Only If You Dare
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Pages: 137
Goes Well With:
A cold glass of chardonnay, spring green salad, and fresh strawberries

Jonah and Cynthia meet by chance outside a courtroom in Margo Hoornstra’s Only If You Dare. But they were surely fated to meet sometime, somewhere, and their story makes a very enjoyable romantic read for a long lunch break.

Jonah’s a judge, and Cynthia cares for patients with PTSD. He oversees a wedding, and she’s surviving divorce. He’s seriously handsome. She’s beautiful. Oh, and he’s been deployed—but he’d rather keep that part of his life safely hidden away. When Jonah and Cynthia meet a second time, they’re both primed for a one-night stand with no commitments and no permanence, and it feels right. Not that either of them would ever dream of a one-night stand in general, but fate and love have taken a leading hand.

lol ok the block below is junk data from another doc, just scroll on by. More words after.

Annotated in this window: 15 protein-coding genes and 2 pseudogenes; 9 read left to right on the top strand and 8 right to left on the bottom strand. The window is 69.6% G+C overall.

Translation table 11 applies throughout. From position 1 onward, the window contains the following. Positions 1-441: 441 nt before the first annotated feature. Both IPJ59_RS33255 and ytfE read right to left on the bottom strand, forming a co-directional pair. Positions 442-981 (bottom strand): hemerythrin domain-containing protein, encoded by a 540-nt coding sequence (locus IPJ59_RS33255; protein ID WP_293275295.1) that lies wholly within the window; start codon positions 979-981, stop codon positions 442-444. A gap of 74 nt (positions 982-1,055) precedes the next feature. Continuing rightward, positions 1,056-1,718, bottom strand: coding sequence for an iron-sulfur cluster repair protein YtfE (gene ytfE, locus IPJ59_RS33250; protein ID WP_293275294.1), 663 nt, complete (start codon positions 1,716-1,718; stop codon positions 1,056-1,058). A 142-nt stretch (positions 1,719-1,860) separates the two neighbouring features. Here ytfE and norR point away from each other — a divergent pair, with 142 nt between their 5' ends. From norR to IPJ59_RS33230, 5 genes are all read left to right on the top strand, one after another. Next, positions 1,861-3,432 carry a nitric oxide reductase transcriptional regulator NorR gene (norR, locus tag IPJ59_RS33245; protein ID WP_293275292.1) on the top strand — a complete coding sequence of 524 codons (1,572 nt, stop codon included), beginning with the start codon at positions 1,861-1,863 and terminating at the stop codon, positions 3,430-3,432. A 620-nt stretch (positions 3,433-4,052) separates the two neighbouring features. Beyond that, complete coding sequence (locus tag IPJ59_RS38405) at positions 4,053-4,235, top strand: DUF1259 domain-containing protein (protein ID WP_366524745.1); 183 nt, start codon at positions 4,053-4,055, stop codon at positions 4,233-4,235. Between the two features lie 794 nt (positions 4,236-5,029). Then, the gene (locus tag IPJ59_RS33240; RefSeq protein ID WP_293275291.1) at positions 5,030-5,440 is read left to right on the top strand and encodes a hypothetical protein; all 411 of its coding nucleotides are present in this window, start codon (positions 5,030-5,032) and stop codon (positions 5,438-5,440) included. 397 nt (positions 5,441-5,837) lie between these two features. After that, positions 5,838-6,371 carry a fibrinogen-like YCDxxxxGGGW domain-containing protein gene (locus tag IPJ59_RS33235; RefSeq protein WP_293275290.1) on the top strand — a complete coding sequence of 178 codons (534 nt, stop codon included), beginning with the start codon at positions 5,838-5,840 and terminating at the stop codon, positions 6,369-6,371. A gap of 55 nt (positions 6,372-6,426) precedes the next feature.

Author Margo Hoornstra’s writing entices readers without long, detailed explanation. Bedroom scenes have a lingering authenticity and heart-warming intimacy, with well-chosen, honest details and great timing as the camera cuts away. Her characters, pleasing from the start because they’re old enough to have real lives behind them, are enjoyably human without being overly introspective. They make mistakes. They jump to conclusions. They break up and can’t resist coming back together. Meanwhile, this reader couldn’t resist turning pages to see how things turn out.

Particularly pleasing, as you eat your salad and enjoy fresh strawberries, is the feeling that fate’s hand is always comfortable and never forced in this tale, even when coincidence plays a part. Love and concern have a genuine ring, stretched but not broken when secrets drive their iceberg wedge between the characters’ affections. And no knife and fork are needed to know that these two, no longer in the spring green of their lives, will surely settle down to a future of restaurant and freezer meals—and bedroom promise—together.

PTSD hits the news often enough to make us feel like we know what it means. But not every detail of pain has to be laid on the table and examined. Not every scar has to have its history. True love gives time to speak, time to wait, and time to dare, as in Margo Hoornstra’s enjoyable tale of modern love in a very modern world. Bring on the wine and strawberries.

Ed. Note: For more on Only If You Dare, visit

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